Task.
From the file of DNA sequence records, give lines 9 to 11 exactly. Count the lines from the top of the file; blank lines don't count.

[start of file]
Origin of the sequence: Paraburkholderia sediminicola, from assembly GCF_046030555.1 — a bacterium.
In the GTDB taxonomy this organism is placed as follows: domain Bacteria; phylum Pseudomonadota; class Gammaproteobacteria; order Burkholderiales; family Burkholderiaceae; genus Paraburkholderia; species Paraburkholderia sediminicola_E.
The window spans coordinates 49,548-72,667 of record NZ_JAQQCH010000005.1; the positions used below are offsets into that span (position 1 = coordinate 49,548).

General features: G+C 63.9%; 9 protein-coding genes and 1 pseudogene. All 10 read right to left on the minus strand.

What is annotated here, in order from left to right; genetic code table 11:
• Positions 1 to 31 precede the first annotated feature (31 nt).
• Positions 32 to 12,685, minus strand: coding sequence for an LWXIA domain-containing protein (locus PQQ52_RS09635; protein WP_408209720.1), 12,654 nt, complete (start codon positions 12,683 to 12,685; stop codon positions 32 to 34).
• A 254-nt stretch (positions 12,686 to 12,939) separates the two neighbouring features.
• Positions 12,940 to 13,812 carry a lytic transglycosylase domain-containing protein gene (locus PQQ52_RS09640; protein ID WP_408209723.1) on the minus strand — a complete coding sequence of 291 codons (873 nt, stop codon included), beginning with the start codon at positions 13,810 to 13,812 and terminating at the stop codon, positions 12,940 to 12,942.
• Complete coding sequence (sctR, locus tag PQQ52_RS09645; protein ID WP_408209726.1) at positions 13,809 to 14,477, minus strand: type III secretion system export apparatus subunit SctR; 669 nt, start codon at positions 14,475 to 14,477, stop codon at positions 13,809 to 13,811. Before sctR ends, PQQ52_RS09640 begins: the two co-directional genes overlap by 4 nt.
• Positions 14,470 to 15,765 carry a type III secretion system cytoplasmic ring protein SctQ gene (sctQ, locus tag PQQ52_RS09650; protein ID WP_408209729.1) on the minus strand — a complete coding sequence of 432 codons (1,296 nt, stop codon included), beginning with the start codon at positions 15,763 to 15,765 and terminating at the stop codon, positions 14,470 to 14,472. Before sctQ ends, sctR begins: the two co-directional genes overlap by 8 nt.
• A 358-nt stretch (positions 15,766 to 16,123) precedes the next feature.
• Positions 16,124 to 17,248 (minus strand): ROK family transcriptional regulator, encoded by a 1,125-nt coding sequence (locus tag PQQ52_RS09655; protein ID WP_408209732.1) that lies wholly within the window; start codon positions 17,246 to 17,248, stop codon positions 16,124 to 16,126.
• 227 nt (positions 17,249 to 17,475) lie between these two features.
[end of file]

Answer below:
• Positions 12,940 to 13,812 carry a lytic transglycosylase domain-containing protein gene (locus PQQ52_RS09640; protein ID WP_408209723.1) on the minus strand — a complete coding sequence of 291 codons (873 nt, stop codon included), beginning with the start codon at positions 13,810 to 13,812 and terminating at the stop codon, positions 12,940 to 12,942.
• Complete coding sequence (sctR, locus tag PQQ52_RS09645; protein ID WP_408209726.1) at positions 13,809 to 14,477, minus strand: type III secretion system export apparatus subunit SctR; 669 nt, start codon at positions 14,475 to 14,477, stop codon at positions 13,809 to 13,811. Before sctR ends, PQQ52_RS09640 begins: the two co-directional genes overlap by 4 nt.
• Positions 14,470 to 15,765 carry a type III secretion system cytoplasmic ring protein SctQ gene (sctQ, locus tag PQQ52_RS09650; protein ID WP_408209729.1) on the minus strand — a complete coding sequence of 432 codons (1,296 nt, stop codon included), beginning with the start codon at positions 15,763 to 15,765 and terminating at the stop codon, positions 14,470 to 14,472. Before sctQ ends, sctR begins: the two co-directional genes overlap by 8 nt.